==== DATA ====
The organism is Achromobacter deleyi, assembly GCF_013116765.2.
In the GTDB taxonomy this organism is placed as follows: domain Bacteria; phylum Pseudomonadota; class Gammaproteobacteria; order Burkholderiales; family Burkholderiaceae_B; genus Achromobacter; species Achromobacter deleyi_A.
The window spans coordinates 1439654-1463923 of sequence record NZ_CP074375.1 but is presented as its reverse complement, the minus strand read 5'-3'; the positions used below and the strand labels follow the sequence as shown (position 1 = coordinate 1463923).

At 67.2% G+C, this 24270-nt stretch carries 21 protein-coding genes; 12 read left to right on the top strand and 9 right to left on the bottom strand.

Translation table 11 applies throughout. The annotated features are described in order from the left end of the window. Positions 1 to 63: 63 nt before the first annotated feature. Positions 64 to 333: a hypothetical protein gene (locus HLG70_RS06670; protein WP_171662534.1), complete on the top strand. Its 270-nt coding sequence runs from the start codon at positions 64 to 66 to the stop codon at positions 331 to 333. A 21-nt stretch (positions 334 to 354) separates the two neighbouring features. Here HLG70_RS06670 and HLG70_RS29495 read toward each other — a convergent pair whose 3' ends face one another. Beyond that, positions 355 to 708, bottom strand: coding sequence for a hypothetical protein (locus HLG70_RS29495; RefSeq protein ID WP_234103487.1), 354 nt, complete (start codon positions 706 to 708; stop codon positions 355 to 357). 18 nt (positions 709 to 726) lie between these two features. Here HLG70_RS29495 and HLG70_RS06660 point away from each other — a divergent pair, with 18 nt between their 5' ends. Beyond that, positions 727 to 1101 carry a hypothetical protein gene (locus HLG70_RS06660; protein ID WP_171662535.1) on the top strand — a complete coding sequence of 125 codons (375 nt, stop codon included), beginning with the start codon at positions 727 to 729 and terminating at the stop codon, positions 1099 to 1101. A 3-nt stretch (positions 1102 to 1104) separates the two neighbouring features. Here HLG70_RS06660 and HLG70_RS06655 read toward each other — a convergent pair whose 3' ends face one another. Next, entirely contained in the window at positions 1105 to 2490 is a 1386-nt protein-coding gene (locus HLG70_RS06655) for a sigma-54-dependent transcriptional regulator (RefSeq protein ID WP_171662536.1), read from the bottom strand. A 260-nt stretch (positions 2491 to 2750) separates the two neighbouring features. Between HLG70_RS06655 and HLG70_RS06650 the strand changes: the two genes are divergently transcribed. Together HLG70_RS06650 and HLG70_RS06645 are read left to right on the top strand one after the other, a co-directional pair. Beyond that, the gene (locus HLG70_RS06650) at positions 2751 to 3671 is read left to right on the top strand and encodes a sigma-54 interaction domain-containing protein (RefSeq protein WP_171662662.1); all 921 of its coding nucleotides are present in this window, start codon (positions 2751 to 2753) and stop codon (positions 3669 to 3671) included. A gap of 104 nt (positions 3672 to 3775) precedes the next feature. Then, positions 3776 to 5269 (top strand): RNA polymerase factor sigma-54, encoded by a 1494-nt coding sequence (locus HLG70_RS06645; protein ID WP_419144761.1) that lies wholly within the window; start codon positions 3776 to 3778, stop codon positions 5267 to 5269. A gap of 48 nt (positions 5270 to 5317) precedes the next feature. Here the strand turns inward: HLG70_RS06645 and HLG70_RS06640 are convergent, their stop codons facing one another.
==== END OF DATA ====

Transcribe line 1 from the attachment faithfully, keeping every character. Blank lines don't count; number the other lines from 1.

The organism is Achromobacter deleyi, assembly GCF_013116765.2.